Apr 25
By Matt Gander In This Week's Games No Comments

Considering it’s an accessory pack requiring a vivid imagination to get the most out of, it’s no surprise that most critics chose not to give the first wave of Nintendo Labo kits a review score.

Post Arcade was a rare expectation, giving the Toy-Con 01 Variety Kit a lofty 9/10. “Nintendo’s cardboard-construction-cum-video-game experiment makes for a pricey but extremely entertaining crafting project for kids,” they said.

Nintendo World Report also went ahead and gave the Toy-Con 02 Robot Kit the review treatment, which makes more sense seeing it’s more of a standalone game.

“I had a lot of fun building the Robot Kit, but I question whether it felt like $79.99 worth of fun. With only one project the Robot Kit might be best saved for Labo enthusiasts,” they warned.

The Switch also receives a belated release of South Park: The Fractured but Whole. It’s a very good conversion, reportedly, save for a few technical hiccups and some long loading screens. You’ll find a sampling of review scores below. Incidentally, we reviewed the Xbox One version upon release. Our review can be found here.

Indie adventure The Swords of Ditto, and the interactive Agatha Christie-style story The Invisible Hours are getting decent reviews too, as you can see below.

Sadly, but understandably, Death Road to Canada won’t be joining them on the digital stores. The developer has chosen to delay its release following the recent attack in Tornoto.

In an official statement, managing director of Ukiyo Publishing Paul Hann said: “We feel it would be deeply inappropriate to launch the game at such a time. We would like to express our deepest condolences to everyone affected by the tragic events in Toronto.”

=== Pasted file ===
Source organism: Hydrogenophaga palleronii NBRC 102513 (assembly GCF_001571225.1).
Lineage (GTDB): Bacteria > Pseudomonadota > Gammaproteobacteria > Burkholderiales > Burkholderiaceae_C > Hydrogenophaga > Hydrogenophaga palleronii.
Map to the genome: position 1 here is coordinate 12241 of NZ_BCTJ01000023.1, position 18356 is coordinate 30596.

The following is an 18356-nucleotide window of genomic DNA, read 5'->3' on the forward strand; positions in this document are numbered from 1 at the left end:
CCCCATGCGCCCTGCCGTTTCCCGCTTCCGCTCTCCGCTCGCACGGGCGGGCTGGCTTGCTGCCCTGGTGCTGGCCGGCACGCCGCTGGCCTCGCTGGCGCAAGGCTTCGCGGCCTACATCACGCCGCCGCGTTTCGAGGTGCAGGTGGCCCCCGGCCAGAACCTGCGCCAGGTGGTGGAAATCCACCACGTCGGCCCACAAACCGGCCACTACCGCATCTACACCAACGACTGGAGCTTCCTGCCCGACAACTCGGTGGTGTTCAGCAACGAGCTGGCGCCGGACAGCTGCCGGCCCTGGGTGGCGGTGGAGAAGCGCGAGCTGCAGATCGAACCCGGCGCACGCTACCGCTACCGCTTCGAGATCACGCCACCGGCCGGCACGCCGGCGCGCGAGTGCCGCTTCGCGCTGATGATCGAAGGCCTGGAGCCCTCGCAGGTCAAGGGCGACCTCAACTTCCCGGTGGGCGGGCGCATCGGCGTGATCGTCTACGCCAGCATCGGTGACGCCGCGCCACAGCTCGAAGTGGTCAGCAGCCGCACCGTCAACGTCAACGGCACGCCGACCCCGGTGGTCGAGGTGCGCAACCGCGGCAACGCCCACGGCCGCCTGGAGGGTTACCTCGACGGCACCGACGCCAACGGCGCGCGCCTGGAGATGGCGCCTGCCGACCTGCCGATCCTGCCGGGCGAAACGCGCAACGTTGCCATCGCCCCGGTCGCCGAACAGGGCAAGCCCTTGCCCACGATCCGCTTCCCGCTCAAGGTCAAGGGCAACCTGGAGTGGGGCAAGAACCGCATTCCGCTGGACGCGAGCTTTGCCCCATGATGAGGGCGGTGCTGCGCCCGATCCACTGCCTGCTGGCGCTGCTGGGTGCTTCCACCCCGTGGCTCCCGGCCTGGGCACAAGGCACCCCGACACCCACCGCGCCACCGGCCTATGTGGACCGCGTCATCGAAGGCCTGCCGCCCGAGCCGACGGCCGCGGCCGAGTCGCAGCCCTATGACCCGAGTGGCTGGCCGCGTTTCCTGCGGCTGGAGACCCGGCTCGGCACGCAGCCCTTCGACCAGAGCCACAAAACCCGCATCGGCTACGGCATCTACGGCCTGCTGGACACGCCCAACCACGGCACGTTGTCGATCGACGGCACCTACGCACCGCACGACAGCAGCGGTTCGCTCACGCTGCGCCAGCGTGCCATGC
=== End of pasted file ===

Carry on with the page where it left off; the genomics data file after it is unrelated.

Lastly, Rick and Morty Virtual Rick-Ality on PS4 finally gets a physical release this week. Expect to see it in the UK chart on Monday – if the turgid Bravo Team can break the top ten, we’re sure this can.

New release showcase:

The Swords of Ditto – PS4/PC

Reviews:
8.5 – PSU: “Vibrant, ridiculous, endearing and just plain enjoyable to play, The Swords of Ditto is an absolute pleasure to tuck into. It doesn’t always marry its creative streak to its combat particularly well, but it doesn’t prevent this adorably gorgeous action RPG from winning hearts and minds”

8/10 – Push Square: “Although some slight technical issues are a bit of a pain, they’re not enough to detract from what is otherwise a delightfully charming experience. Tight and tidy, this is an addictive time sink that’s well worth a look — especially if you bring someone along for the ride”

7.5 – EGM: “Devolver Digital and Onebitbeyond’s action RPG, The Swords of Ditto, isn’t a complete reinvention of the roguelike subgenre, but it has enough modern twists and artistic charm to stand out. Players new to such games might have trouble jumping in, though, as a few important mechanics of the subgenre aren’t explained as well as they should have been”

The Invisible Hours – PS4/XO/PC

Reviews:
7/10 – Destructoid: “It’s the rare video game that requires no real player intervention to complete. But, the best possible payoff is a result of diligently following all the stories and getting a full picture of all the proceedings”